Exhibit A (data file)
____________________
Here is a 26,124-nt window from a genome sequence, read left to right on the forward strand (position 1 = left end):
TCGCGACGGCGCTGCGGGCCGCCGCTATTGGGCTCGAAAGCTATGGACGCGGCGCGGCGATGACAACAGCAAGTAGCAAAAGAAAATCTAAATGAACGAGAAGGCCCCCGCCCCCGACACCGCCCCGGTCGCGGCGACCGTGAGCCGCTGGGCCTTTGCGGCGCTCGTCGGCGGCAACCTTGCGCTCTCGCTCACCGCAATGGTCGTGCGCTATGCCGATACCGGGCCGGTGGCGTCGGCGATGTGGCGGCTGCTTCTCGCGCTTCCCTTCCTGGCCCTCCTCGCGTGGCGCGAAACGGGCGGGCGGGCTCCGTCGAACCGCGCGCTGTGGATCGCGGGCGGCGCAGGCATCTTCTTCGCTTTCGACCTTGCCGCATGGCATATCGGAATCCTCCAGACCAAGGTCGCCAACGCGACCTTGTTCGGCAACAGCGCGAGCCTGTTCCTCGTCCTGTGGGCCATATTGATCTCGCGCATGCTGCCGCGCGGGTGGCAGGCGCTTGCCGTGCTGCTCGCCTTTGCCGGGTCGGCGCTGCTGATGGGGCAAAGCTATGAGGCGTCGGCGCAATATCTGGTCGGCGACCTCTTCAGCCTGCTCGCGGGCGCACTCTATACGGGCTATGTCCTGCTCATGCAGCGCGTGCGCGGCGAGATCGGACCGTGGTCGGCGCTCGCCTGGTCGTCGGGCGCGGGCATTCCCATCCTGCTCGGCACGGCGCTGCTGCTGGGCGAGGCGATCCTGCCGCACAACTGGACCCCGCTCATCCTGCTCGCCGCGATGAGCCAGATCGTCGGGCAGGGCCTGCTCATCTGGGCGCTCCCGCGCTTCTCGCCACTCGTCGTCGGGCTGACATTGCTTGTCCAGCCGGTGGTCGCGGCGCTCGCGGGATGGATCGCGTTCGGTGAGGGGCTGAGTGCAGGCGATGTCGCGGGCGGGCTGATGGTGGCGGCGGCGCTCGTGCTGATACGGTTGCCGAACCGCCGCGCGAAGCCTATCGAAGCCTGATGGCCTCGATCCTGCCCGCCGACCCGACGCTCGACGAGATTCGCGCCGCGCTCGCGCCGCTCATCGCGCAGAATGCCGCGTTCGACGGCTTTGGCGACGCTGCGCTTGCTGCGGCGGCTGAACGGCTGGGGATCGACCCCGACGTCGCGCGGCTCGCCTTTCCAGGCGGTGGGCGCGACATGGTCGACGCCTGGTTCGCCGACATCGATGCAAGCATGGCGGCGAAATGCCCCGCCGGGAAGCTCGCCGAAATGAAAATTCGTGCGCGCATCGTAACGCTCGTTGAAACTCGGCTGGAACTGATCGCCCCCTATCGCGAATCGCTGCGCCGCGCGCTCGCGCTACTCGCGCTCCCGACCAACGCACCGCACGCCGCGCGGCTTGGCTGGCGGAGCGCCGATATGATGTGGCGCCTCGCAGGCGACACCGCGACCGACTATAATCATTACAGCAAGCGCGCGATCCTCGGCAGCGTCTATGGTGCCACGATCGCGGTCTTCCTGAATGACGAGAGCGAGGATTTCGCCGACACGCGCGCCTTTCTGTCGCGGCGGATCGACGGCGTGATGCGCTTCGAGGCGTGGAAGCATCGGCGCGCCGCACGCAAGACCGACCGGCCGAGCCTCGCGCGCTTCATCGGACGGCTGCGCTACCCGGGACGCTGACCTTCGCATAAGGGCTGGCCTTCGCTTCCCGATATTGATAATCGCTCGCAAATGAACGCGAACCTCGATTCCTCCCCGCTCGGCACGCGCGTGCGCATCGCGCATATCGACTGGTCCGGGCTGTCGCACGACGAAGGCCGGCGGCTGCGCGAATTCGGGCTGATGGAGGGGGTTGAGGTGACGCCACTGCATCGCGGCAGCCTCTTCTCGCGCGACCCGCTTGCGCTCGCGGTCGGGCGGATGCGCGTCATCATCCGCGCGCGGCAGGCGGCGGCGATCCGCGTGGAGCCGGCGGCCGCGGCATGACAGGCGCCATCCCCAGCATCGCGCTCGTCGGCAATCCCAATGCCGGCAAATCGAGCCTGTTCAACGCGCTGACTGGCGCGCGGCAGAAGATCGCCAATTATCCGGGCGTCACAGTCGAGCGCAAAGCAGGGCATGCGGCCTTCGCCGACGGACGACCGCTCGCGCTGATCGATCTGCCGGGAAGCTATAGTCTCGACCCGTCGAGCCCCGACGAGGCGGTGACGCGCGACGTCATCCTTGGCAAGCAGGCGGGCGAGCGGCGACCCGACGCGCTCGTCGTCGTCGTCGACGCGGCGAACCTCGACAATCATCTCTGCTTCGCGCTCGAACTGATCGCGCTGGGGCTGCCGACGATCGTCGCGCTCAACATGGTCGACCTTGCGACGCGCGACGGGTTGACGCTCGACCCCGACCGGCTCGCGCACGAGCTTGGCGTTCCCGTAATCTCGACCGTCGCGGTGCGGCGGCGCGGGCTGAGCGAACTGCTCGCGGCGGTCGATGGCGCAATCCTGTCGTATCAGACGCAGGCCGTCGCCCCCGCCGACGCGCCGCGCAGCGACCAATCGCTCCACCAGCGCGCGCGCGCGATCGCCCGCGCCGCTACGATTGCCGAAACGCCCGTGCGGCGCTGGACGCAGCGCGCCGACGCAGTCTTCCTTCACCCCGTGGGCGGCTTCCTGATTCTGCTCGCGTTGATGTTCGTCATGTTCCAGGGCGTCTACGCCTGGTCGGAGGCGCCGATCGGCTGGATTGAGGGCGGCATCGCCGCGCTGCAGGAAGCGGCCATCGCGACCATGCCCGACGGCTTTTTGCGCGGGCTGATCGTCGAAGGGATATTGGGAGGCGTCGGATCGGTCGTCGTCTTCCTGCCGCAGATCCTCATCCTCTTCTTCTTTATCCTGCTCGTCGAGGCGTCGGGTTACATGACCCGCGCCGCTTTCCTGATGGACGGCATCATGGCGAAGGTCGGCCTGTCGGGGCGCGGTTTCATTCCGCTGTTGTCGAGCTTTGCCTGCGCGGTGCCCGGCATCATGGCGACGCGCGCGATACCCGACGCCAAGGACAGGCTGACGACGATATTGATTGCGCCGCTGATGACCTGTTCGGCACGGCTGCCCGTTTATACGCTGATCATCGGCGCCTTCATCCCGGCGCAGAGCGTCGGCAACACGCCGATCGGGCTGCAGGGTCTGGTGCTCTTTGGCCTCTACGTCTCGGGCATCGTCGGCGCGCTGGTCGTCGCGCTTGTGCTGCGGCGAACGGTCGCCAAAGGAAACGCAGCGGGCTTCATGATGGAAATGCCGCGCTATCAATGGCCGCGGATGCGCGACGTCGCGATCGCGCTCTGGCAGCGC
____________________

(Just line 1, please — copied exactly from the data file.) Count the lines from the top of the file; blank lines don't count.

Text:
Here is a 26,124-nt window from a genome sequence, read left to right on the forward strand (position 1 = left end):